Chatham Rock Phosphate beneficiation tests yield promising results

18 October 2012 

Tests to beneficiate the rock phosphate extracted by Chatham Rock Phosphate are encouraging.

Beneficiation is a process to raise the level of phosphate in the rock that can increase its value. It also extends its variety of uses and the types of fertiliser that can be manufactured.

Scientists at Victoria University working under contract for CRP have already succeeded in beneficiating the rock from 21.6% to 28.5% P205. These studies are continuing.

Chief Executive Chris Castle said the results of the laboratory tests are very encouraging.

“This should result in an increased sales value for the beneficiated rock.  It would mean more of it can it could be used to make superphosphate than we have been assuming to date, and it would increase export reach and hence revenues.”

Mr Castle said a number of fertiliser companies, both in New Zealand and overseas, are being asked to assess the attractiveness and feasibility of using CRP’s beneficiated rock.  

“The next step is to scope the cost of achieving this value increase on a commercial scale.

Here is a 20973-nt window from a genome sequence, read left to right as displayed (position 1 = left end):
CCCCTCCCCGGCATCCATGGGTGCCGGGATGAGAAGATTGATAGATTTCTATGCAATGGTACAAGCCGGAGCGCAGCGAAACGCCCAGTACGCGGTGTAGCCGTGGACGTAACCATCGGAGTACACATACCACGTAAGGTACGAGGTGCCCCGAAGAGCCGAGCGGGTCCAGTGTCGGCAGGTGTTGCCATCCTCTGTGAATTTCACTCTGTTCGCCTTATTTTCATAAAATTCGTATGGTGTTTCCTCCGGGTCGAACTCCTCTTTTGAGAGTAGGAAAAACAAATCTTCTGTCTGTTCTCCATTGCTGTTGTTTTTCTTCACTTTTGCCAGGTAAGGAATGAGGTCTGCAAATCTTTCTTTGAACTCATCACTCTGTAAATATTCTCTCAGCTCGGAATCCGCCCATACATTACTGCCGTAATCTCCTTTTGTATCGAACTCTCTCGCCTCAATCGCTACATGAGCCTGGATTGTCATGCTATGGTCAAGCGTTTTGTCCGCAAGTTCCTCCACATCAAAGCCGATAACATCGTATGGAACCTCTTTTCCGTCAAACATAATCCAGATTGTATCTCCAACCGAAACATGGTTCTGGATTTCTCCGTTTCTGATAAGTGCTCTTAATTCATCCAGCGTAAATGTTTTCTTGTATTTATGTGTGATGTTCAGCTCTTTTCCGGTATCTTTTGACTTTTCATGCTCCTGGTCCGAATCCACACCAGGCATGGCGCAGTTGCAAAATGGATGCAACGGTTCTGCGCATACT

“If the cost of beneficiation is attractive relative to the increase in value of the product we will embark on a full feasibility study to build a beneficiation plant. Such a plant would create a number of jobs and have a significant positive influence on the New Zealand economy above and beyond the base case benefit of $1.3 billion.”

CRP’s rock phosphate in its organic state is highly regarded as a product with many environmental benefits.  When directly applied to pastures after being crushed and spread it is at least as effective as super phosphate, while significantly reducing run off into waterways.  It also has slow release properties that last for several years and is prized as having very low levels of the heavy metal cadmium.

Chris Castle – +64 21 55 81 85 or